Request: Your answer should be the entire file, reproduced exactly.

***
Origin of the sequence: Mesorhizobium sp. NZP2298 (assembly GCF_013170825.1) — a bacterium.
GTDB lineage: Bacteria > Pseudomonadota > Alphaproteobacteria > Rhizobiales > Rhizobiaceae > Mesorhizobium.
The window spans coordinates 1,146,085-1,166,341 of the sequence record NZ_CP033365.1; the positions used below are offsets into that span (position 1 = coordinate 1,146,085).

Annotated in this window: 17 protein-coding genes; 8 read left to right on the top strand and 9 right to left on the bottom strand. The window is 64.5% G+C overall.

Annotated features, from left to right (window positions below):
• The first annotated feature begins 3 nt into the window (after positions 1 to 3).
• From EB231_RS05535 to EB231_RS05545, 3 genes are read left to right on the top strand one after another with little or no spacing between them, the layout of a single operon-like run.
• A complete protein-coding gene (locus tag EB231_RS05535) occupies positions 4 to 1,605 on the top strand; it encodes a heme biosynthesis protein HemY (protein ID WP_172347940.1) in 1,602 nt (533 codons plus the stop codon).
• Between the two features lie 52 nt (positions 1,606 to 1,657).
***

Origin of the sequence: Mesorhizobium sp. NZP2298 (assembly GCF_013170825.1) — a bacterium.
GTDB lineage: Bacteria > Pseudomonadota > Alphaproteobacteria > Rhizobiales > Rhizobiaceae > Mesorhizobium.
The window spans coordinates 1,146,085-1,166,341 of the sequence record NZ_CP033365.1; the positions used below are offsets into that span (position 1 = coordinate 1,146,085).

Annotated in this window: 17 protein-coding genes; 8 read left to right on the top strand and 9 right to left on the bottom strand. The window is 64.5% G+C overall.

Annotated features, from left to right (window positions below):
• The first annotated feature begins 3 nt into the window (after positions 1 to 3).
• From EB231_RS05535 to EB231_RS05545, 3 genes are read left to right on the top strand one after another with little or no spacing between them, the layout of a single operon-like run.
• A complete protein-coding gene (locus tag EB231_RS05535) occupies positions 4 to 1,605 on the top strand; it encodes a heme biosynthesis protein HemY (protein ID WP_172347940.1) in 1,602 nt (533 codons plus the stop codon).
• Between the two features lie 52 nt (positions 1,606 to 1,657).